I'd go back to before the Seattle game a couple of weekends. That was the first game that Lorenzo Romar decided to put Justin Holiday (you might know him as the older brother of Jrue Holiday) into the starting lineup, and we proceeded to blow out Stanford and Cal. Then we went to UCLA (where we never win, we're like 5-1000 all time there) and lost on a last second shot, then lost to USC (who we'll get to), then went on the 12 of 14 tear. Justin Holiday has been the key because of his defense; he was named to the Pac-10's All Defensive Team, and has consistently shut down whoever he matches up against. He also might be the team's best passer, can hit the midrange jumper and pounds the offensive glass surprisingly well for someone as slim as he is. He had hernia surgery in the offseason and just had to get back into playing shape, but since he has he's been one of the team's best players.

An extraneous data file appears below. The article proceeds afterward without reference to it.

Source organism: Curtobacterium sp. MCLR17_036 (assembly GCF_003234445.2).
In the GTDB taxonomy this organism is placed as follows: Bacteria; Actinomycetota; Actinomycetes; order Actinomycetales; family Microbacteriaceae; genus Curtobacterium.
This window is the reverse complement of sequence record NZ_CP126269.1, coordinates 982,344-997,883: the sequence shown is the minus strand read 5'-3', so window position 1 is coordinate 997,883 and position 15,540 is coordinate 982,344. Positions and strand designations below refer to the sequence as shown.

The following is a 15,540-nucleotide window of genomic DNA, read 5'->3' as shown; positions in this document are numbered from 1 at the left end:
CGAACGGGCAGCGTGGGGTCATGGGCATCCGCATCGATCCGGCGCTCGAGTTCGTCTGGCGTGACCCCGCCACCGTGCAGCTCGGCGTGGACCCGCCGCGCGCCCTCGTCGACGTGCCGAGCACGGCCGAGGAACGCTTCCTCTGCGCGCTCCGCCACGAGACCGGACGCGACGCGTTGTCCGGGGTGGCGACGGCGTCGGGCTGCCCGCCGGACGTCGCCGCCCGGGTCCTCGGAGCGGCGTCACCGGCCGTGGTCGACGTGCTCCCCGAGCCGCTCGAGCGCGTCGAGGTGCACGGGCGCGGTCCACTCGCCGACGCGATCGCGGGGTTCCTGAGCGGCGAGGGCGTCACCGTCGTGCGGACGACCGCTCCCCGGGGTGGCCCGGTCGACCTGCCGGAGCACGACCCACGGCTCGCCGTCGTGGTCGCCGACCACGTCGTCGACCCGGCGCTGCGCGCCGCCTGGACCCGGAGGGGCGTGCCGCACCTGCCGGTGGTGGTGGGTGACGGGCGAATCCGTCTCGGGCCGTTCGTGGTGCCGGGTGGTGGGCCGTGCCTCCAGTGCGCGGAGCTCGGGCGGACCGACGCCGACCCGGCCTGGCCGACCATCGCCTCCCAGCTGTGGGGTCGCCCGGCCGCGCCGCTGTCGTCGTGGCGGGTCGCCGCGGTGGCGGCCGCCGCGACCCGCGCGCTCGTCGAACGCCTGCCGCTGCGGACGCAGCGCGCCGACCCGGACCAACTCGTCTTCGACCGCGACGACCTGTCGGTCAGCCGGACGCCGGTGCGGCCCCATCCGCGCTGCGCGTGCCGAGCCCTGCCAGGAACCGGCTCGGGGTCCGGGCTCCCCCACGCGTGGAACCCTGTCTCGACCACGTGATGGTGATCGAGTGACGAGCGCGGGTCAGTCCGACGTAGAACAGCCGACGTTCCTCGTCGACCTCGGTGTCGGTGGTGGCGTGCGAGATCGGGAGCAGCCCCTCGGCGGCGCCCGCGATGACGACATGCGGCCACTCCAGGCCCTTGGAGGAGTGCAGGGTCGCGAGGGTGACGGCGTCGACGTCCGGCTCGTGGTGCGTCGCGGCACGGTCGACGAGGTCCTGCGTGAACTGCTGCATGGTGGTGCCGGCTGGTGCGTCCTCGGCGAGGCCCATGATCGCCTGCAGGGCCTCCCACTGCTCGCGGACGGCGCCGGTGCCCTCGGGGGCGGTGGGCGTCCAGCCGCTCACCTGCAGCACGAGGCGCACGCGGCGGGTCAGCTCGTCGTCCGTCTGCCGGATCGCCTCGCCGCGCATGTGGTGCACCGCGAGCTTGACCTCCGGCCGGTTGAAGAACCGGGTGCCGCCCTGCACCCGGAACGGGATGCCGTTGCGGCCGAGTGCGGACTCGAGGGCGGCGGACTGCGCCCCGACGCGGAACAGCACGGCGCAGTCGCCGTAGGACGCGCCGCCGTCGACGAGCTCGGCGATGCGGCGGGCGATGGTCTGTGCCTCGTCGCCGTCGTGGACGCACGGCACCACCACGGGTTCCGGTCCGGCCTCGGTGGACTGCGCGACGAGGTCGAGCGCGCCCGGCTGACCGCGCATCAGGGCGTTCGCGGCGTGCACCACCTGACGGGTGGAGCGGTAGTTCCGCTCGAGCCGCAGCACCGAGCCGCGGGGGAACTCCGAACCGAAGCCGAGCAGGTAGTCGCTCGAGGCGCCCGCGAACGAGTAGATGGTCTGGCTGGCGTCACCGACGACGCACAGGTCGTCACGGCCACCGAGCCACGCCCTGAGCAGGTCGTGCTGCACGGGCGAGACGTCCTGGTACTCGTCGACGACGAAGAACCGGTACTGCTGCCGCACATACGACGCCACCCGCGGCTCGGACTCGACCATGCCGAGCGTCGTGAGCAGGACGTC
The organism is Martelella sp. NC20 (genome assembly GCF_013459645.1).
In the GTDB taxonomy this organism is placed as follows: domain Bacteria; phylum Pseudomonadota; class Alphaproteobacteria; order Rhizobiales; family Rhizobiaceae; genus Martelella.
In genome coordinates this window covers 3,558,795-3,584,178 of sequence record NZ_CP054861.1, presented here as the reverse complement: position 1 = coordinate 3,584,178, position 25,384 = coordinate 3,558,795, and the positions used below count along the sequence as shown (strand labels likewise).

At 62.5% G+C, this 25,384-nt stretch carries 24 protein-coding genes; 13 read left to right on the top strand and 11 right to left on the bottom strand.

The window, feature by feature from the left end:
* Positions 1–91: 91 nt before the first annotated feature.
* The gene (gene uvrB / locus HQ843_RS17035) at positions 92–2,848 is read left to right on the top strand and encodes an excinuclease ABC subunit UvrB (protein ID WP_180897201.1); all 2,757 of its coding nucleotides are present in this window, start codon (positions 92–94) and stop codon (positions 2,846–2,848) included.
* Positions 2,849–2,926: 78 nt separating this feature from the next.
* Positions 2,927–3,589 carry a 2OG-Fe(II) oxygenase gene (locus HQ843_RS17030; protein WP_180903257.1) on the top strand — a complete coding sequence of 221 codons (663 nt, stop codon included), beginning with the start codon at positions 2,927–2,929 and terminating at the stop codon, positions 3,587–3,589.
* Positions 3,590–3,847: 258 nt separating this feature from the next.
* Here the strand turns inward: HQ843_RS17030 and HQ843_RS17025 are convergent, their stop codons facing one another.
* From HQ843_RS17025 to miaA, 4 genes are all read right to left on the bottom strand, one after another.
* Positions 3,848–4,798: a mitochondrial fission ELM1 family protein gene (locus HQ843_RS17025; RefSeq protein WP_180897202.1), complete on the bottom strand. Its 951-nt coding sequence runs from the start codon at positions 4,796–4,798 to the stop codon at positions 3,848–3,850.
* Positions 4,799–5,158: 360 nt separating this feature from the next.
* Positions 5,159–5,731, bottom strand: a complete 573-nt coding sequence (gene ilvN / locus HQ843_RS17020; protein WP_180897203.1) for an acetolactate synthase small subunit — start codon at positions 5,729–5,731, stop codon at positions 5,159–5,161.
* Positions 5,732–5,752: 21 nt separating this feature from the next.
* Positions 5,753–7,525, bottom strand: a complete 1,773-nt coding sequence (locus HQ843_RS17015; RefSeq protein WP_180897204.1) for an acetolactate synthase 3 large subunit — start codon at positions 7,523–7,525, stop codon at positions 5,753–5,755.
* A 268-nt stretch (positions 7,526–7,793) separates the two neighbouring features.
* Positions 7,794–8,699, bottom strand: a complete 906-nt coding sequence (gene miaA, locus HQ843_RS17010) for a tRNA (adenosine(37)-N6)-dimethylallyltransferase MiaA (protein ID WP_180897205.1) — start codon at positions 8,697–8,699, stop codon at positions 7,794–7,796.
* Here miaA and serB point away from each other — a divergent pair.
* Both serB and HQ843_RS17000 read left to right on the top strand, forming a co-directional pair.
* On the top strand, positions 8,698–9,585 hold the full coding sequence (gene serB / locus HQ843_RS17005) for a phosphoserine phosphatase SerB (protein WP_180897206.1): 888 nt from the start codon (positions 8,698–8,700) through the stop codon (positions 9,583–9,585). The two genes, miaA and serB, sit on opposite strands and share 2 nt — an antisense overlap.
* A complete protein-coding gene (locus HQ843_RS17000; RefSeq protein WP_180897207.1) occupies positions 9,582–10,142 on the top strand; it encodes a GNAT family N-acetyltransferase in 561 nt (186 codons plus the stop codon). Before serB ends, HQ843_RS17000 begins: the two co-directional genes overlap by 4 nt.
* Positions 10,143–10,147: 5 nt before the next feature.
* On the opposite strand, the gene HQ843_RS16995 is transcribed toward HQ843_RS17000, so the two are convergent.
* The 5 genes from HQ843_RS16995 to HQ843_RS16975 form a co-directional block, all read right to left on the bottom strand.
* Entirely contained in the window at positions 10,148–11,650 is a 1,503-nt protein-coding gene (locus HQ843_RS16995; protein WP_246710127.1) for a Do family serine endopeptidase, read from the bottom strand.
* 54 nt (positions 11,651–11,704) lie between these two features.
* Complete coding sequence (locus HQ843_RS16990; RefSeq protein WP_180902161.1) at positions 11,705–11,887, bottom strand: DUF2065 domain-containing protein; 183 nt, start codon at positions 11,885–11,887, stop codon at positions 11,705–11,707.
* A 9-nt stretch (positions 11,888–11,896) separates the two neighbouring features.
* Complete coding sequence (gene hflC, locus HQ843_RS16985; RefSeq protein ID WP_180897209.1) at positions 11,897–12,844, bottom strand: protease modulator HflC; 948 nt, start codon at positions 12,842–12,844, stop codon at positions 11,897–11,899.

The Seattle game was fun though. SU had to play the old "box and none" defense for the last couple of minutes because so many players had fouled out.

After the jump: tales of the Pac-10's demise have been greatly exaggerated; Kevin O'Neill; and, of course, scurvy. 

AE: Songs of the Pac-10's demise have been sung by every ESPN talking head for the last two months. For those of us who don't adopt every opinion voiced by Doug Gottlieb: was it really that bad?

The Pac-10 was definitely bad, but it wasn't as bad as many made it out to be. The problem was that several teams were injured early, so they got beat up in nonconference, then they got healthy right around the time Pac-10 play started so we saw a lot of parity.

The biggest example is Cal, who played Syracuse, Ohio State and New Mexico without the services of Theo Robertson, who is their 3rd best player. They also lost Harper Kamp for the season a week or two before the season started, and he would have started for them. Another team I'd point to is Stanford. Stanford only has something like 8 scholarship players (and only a few of them are of Pac-10 quality) and they played the early part of the season without Jeremy Green, who finished 6th in the conference in scoring. Without him, they took Kentucky to overtime on a neutral floor.